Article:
Tuesday, 6 December 2011

Cauliflower, Chickpea and Coconut Curry

With its creamy, tight curds, and bright green leaves the cauliflower is a beautiful vegetable that can be both completely splendid or absolutely awful. When it's blanketed in a mustardy cheese sauce, or roasted with a little chilli, to bring out the nutty flavour as the Italians do, there is little to rival it.  Too often though it can be bland, waterlogged, overcooked and sulphurous smelling, sad little beige lumps, sitting unloved on the edge of the dinner plate.

Recently we've seen a cauliflower Renaissance; first Yottam Ottolengi featured it as one of his 'key ingredients' on Radio Four, and then the Hairy Bikers dedicated a whole programme (and chapter of the first book) to it for the Great British Food Revival.  Although now available all year round the brassicas are at their peak during colder months, and one of my favourite ways too cook a cauli is in an Indian style, often with other vegetables and pulses, especially chickpeas and lentils.

When I first moved out of home, and in with my veggie boyfriend at the time, veg curries became a staple. It took me a while (and several pots of spicy, brown sludge) to realise tha,t unlike most meat and poultry based curries, vegetables do not need to be simmered for hours on end.  In fact the key to cooking cauli in curries is to briefly steam and then add to the sauce to finish off cooking, making sure it still  retains some 'bite'.

Cauliflower, Chick Pea and Coconut Curry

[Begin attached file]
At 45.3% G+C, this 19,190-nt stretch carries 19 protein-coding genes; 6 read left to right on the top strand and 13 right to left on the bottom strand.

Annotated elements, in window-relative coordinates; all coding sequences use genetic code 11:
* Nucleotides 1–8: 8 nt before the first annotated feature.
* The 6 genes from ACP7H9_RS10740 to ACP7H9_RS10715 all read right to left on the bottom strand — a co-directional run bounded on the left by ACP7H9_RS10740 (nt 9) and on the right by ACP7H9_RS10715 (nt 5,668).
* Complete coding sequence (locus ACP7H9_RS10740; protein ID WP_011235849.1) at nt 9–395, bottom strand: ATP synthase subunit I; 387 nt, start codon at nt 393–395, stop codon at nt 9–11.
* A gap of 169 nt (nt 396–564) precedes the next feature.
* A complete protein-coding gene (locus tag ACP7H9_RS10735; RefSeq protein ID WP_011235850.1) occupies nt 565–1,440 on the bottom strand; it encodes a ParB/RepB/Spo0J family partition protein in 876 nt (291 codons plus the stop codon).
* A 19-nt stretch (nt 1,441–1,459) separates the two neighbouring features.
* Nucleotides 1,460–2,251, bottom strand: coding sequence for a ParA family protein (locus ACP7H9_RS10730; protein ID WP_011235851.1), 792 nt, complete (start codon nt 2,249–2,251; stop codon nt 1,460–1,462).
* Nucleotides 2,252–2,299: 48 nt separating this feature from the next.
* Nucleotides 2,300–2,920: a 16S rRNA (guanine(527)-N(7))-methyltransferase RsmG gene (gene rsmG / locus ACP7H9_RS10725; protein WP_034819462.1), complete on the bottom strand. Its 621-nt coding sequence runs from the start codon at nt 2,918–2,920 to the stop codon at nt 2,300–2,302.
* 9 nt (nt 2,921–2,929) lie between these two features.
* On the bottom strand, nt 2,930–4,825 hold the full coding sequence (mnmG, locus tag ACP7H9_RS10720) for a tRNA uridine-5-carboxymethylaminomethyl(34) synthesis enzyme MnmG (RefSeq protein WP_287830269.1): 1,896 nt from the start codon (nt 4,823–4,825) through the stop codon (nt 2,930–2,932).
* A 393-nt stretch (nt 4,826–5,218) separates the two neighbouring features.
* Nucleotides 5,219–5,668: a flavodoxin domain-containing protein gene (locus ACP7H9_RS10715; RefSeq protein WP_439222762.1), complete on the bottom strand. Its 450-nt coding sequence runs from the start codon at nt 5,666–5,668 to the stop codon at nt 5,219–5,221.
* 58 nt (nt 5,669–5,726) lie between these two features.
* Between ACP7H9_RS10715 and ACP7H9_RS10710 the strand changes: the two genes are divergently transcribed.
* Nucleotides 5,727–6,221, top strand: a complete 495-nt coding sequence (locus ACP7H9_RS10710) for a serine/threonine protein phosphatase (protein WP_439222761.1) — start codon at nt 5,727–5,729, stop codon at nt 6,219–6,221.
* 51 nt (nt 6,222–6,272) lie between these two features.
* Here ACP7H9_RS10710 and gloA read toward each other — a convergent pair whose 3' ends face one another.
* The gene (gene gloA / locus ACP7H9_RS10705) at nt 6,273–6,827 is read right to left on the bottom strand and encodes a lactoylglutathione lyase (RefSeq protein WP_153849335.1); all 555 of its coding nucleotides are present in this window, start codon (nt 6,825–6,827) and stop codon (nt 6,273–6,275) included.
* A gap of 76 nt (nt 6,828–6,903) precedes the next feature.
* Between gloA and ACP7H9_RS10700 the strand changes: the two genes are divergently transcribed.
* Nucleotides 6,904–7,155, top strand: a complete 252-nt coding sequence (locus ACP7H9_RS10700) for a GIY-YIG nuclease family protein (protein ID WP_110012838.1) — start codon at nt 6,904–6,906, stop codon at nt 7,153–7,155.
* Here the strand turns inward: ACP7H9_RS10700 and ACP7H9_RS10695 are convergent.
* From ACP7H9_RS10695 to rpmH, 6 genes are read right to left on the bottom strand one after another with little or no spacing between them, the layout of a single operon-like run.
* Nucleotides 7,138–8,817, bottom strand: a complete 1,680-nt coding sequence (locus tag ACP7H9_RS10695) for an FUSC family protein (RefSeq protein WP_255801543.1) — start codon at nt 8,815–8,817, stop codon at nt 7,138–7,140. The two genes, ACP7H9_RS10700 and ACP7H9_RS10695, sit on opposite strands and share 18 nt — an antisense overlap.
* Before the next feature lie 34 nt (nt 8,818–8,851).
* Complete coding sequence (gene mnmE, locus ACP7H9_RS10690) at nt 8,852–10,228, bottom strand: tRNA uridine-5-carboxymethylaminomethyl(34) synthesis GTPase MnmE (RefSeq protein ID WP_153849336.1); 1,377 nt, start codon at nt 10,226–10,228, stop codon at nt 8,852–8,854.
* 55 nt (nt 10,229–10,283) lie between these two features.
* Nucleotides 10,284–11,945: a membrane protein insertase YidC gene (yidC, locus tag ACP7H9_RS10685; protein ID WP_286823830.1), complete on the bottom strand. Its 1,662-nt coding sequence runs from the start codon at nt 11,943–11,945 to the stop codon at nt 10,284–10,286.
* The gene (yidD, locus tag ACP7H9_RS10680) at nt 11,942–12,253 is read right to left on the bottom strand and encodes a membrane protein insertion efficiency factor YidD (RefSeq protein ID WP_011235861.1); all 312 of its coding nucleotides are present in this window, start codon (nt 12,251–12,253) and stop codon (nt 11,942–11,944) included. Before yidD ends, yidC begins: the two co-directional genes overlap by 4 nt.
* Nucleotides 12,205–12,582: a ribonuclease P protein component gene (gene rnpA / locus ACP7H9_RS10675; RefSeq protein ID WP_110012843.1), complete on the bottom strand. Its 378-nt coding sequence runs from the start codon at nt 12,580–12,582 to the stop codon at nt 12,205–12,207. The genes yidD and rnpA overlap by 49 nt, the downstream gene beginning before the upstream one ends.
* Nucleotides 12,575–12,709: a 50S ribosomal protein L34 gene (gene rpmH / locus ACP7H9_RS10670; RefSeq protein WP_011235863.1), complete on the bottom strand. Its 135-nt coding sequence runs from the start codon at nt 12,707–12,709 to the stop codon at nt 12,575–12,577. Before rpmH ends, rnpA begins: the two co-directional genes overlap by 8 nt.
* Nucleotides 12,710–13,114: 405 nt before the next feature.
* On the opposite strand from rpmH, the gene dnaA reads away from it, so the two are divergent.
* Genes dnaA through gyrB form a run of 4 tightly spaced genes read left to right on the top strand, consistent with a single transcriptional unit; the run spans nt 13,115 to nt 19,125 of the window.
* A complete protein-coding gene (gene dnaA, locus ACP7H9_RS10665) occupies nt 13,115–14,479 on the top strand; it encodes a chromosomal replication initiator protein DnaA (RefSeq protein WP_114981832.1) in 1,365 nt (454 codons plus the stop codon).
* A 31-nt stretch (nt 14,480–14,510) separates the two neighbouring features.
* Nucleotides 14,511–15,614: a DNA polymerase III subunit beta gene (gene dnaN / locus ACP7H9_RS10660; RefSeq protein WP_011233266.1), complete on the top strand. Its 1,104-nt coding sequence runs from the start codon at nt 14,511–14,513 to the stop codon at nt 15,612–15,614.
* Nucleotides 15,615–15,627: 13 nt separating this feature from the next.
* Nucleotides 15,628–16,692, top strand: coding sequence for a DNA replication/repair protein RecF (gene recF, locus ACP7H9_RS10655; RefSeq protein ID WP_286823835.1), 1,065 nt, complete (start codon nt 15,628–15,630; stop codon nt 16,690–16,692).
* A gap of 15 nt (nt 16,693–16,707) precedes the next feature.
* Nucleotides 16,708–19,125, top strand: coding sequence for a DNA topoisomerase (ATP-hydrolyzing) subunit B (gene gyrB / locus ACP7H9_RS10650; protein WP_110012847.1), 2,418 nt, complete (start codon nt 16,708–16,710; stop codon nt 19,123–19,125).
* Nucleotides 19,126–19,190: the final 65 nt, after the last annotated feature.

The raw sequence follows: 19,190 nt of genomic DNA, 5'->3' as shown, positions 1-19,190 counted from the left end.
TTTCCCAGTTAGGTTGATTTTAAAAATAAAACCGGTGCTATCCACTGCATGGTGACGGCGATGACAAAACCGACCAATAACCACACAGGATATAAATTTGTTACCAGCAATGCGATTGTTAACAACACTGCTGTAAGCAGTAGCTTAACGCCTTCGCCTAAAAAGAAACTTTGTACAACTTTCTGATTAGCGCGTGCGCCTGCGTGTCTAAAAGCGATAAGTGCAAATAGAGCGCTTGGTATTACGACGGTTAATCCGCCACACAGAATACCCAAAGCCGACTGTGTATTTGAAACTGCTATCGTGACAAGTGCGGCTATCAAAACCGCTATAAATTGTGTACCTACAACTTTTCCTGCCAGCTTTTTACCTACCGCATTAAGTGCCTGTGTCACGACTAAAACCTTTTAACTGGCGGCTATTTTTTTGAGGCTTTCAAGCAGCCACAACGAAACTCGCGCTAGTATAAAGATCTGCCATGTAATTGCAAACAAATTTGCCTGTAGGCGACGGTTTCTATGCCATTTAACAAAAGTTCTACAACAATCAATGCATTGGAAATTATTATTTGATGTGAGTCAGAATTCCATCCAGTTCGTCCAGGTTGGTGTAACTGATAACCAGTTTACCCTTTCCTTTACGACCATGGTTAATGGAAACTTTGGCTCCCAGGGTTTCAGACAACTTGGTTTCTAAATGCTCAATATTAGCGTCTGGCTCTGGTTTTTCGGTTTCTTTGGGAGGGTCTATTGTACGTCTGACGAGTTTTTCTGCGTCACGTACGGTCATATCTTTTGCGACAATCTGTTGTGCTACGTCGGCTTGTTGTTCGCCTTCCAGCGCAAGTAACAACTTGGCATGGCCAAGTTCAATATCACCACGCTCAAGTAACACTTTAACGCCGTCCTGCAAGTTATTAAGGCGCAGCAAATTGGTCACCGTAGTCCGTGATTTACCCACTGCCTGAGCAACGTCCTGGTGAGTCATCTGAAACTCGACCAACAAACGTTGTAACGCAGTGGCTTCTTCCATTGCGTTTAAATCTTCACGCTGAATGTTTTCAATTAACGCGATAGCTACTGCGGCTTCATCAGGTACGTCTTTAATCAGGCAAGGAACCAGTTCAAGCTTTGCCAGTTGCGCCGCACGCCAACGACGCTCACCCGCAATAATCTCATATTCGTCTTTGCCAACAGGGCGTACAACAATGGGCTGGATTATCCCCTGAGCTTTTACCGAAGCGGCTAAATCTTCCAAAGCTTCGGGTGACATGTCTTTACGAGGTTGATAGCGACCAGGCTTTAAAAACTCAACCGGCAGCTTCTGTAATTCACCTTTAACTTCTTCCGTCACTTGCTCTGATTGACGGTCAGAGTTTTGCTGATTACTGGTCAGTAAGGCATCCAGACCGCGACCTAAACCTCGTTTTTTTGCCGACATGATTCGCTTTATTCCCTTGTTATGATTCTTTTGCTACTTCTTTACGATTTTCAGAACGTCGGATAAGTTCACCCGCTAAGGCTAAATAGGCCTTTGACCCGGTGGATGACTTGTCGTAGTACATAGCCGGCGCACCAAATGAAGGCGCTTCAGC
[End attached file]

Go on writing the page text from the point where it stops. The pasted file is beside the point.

1 large cauliflower 
2 tins of tomatoes
2 tins of chick peas, drained
1/2 tin coconut milk (or 50g creamed coconut dissolved in a splash of hot water)
1 large onion, sliced
2 cloves garlic, chopped
nugget of fresh ginger, grated
2 tbsp Medium Curry Powder
1 tsp ground cumin
1 tsp ground coriander
1/2 tsp ground cinnamon
salt and pepper

to serve
Small bunch fresh coriander
Natural yogurt
Lemon Wedges
Naan/roti bread

Cut the Cauliflower into florets and boil or steam for 5 minutes. 
Add the Onions to a casserole, and soften in vegetable oil until starting to brown.  Add ginger, garlic and spices and continue cooking for another few minutes until mixture is fragrant and golden.
Add the tomatoes, chickpeas and coconut milk and season well.
Bring to a simmer, cover, and cook for 20 minutes.
Add cauliflower and simmer for another five minutes,or until cauliflower is just cooked.
Sprinkle with fresh coriander and serve with yogurt, lemon and steamed rice or Indian bread.

Although it's a great showcase for the cauli, you can substitute pretty much any other veg you've got in the fridge.  And like most curries it tastes even better over the next few days, especially when accompanied by a couple of tandori naan or roti from the local takeaway and a cold lager or two.

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